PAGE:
How to do a coolant flush yourself
It’s easy to do a coolant drain and refill on late model cars, but it’s not so easy to do a coolant flush yourself
There’s only one way to do a coolant flush at home yourself and it’s not cheap nor easy
First, it’s often not even possible to connect a cooling flush kit to late model vehicles
On older vehicles, carmakers used rubber heater hoses to carry coolant from the engine to the heater core. On those vehicles it’s easy to tap into the heater core inlet hose to install a flushing Tee so you can back-flush the cooling system.
But most late model engines use steel tubing with short sections of rubber tubing that aren’t large enough to accommodate a flushing tee, making it almost impossible to perform a home cooling flush.
Coolant flushing and street draining isn’t legal and it’s not safe
In the old days, you’d connect the garden hose to the flushing tee, turn on the water and all the old coolant would flow out of the radiator, onto the ground and down into the storm sewer. Draining coolant into the storm sewer is now illegal. Even if you ignore the legal issues, it’s just not a good idea. Coolant contains toxic ingredients and winds up in our lakes and streams. It kills wildlife and fish.
Tap water isn’t good for your engine
Pre-mixed coolant contains de-ionized water, which is best for your engine. Tap water from your hose contains minerals which are not good for your engine.
To legally and safely flush your cooling system yourself, you’ll have to catch and recycle all the old coolant and use a pump to inject the distilled water
The Prestone cooling system flushing kit comes with a Tee, hose adapter, cap, hose clamps and a radiator spout.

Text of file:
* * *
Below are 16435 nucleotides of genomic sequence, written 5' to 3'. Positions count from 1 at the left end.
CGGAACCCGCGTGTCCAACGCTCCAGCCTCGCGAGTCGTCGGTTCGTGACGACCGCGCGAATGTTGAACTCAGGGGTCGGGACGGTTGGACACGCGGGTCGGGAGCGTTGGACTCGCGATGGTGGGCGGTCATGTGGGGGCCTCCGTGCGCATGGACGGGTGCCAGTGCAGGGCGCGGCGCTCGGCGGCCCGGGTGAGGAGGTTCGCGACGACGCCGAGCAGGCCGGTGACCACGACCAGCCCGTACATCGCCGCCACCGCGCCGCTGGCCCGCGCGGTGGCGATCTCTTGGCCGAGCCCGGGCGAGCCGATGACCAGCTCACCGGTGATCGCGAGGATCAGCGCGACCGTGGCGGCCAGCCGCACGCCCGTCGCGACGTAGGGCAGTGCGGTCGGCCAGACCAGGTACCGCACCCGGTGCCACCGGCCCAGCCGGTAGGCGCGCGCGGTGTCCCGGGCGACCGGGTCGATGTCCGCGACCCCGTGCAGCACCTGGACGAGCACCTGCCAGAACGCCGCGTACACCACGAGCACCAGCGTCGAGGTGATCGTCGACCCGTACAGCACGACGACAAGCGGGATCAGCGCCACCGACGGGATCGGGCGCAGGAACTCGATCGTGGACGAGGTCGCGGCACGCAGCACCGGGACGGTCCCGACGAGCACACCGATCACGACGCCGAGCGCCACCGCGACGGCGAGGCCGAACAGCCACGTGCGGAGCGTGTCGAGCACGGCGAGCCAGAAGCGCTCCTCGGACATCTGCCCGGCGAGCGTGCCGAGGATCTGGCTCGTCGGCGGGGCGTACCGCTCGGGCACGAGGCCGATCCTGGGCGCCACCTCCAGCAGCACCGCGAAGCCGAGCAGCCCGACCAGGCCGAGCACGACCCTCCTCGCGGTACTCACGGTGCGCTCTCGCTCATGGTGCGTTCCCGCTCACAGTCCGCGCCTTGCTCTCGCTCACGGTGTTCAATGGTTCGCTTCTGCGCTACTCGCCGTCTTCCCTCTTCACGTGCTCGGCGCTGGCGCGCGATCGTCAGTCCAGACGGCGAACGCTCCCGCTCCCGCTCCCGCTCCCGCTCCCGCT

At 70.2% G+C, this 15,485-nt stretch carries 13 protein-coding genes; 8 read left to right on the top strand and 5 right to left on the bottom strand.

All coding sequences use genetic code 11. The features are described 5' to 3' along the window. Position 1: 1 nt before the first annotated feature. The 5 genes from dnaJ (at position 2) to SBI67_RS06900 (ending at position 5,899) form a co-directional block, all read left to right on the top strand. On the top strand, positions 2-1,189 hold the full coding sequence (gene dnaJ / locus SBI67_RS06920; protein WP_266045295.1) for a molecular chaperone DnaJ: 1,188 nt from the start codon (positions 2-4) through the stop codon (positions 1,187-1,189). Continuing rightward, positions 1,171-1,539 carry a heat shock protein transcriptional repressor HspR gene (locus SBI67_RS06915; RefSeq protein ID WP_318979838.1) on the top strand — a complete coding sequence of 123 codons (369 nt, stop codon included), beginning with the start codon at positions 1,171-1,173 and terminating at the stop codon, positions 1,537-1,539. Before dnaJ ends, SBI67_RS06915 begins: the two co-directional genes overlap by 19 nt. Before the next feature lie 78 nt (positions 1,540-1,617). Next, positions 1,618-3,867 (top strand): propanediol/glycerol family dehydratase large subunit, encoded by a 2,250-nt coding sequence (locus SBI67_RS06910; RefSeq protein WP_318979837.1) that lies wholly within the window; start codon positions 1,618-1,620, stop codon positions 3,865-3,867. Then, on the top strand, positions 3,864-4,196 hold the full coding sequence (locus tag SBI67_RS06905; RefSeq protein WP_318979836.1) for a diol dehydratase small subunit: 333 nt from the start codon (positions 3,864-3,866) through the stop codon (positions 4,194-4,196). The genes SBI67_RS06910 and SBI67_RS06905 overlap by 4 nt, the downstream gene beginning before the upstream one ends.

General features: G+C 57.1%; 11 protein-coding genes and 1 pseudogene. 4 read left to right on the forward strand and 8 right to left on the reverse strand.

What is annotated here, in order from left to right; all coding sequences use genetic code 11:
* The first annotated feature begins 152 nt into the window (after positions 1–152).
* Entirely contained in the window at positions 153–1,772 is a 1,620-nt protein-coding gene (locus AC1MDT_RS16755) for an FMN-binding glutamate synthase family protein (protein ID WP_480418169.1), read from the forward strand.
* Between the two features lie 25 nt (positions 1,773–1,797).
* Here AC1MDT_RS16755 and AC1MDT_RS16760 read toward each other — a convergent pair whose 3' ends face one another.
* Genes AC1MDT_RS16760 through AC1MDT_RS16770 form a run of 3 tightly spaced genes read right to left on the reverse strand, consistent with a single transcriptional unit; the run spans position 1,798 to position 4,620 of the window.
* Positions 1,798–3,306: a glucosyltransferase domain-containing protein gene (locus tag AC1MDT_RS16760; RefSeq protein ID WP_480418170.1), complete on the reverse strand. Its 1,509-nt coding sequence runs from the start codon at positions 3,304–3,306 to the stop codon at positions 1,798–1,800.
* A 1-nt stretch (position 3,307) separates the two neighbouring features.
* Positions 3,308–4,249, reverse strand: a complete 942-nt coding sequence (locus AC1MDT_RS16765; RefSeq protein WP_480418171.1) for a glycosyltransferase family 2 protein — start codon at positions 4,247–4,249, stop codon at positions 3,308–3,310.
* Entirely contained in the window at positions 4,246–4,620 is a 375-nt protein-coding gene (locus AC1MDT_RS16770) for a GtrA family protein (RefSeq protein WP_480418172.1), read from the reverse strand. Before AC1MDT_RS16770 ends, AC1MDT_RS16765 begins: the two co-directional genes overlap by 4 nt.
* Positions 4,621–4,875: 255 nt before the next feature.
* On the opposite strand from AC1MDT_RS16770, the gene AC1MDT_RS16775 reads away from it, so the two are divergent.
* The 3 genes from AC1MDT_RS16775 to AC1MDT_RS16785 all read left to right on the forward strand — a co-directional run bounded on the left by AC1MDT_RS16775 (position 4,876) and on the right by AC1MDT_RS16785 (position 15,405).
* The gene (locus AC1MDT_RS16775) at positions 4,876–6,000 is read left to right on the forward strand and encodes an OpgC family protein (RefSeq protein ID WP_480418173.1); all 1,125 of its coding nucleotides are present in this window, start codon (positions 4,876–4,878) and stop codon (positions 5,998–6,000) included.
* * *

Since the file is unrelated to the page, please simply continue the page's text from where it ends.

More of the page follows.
To install the kit you’ll need:
• Electric pump with garden hose adapters
• Hose shut-off clamps (or drain the system first)
• Several gallons of distilled water
1) Locate the heater core inlet hose
2) Clamp off two sections of the inlet hose.
3) Cut out a section of the inlet hose and install the flushing tee with hose clamps
4) Attach the garden hose adapter
5) Connect a garden hose to the adapter and the other end to the pump
6) Raise the vehicle and place a large drain pan under the radiator or coolant reservoir to catch all the old coolant
5) Remove the radiator cap and install the radiator spout
6) Pour the distilled water into a bucket and dip the pump supply hose into the bucket
7) Turn on the pump and backflush the cooling system using distilled water. Pump until the drain water from the radiator is clear
8) Calculate how much coolant concentrate to pump back into the system to get a 50/50 mix. Then run the pump to pump in all the coolant
9) Bottle up all the old coolant and take it to a recycling center
If you’re not up for a full coolant flush, here’s how to do a coolant drain and refill
©, 2016 Rick Muscoplat
Posted on by Rick Muscoplat